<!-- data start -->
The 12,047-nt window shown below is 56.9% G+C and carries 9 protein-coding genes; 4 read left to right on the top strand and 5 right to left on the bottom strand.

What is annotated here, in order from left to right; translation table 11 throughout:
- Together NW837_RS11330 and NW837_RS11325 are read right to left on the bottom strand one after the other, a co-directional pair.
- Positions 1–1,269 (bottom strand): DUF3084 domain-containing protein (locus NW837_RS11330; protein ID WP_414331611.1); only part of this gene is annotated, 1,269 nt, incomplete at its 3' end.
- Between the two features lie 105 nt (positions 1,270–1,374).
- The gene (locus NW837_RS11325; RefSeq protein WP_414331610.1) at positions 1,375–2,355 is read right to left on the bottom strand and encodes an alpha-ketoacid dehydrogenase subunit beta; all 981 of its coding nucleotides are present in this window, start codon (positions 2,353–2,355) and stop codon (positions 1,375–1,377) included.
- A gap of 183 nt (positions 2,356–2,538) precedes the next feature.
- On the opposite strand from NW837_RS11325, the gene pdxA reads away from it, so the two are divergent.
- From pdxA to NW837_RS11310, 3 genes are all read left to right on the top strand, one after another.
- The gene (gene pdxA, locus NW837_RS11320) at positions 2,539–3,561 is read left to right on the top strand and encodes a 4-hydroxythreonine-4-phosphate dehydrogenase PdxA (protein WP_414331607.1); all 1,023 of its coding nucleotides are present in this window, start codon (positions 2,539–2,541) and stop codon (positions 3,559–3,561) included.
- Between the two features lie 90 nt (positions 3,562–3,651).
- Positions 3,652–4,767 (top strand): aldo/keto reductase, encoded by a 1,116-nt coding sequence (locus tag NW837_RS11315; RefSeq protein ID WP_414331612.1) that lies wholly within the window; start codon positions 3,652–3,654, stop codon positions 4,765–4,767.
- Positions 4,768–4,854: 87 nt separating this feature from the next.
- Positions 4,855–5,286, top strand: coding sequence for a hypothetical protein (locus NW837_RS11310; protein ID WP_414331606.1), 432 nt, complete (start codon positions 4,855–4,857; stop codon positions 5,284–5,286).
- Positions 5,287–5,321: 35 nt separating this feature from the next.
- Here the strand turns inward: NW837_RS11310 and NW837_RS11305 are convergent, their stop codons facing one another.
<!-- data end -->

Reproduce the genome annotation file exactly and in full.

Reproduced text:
The 12,047-nt window shown below is 56.9% G+C and carries 9 protein-coding genes; 4 read left to right on the top strand and 5 right to left on the bottom strand.

What is annotated here, in order from left to right; translation table 11 throughout:
- Together NW837_RS11330 and NW837_RS11325 are read right to left on the bottom strand one after the other, a co-directional pair.
- Positions 1–1,269 (bottom strand): DUF3084 domain-containing protein (locus NW837_RS11330; protein ID WP_414331611.1); only part of this gene is annotated, 1,269 nt, incomplete at its 3' end.
- Between the two features lie 105 nt (positions 1,270–1,374).
- The gene (locus NW837_RS11325; RefSeq protein WP_414331610.1) at positions 1,375–2,355 is read right to left on the bottom strand and encodes an alpha-ketoacid dehydrogenase subunit beta; all 981 of its coding nucleotides are present in this window, start codon (positions 2,353–2,355) and stop codon (positions 1,375–1,377) included.
- A gap of 183 nt (positions 2,356–2,538) precedes the next feature.
- On the opposite strand from NW837_RS11325, the gene pdxA reads away from it, so the two are divergent.
- From pdxA to NW837_RS11310, 3 genes are all read left to right on the top strand, one after another.
- The gene (gene pdxA, locus NW837_RS11320) at positions 2,539–3,561 is read left to right on the top strand and encodes a 4-hydroxythreonine-4-phosphate dehydrogenase PdxA (protein WP_414331607.1); all 1,023 of its coding nucleotides are present in this window, start codon (positions 2,539–2,541) and stop codon (positions 3,559–3,561) included.
- Between the two features lie 90 nt (positions 3,562–3,651).
- Positions 3,652–4,767 (top strand): aldo/keto reductase, encoded by a 1,116-nt coding sequence (locus tag NW837_RS11315; RefSeq protein ID WP_414331612.1) that lies wholly within the window; start codon positions 3,652–3,654, stop codon positions 4,765–4,767.
- Positions 4,768–4,854: 87 nt separating this feature from the next.
- Positions 4,855–5,286, top strand: coding sequence for a hypothetical protein (locus NW837_RS11310; protein ID WP_414331606.1), 432 nt, complete (start codon positions 4,855–4,857; stop codon positions 5,284–5,286).
- Positions 5,287–5,321: 35 nt separating this feature from the next.
- Here the strand turns inward: NW837_RS11310 and NW837_RS11305 are convergent, their stop codons facing one another.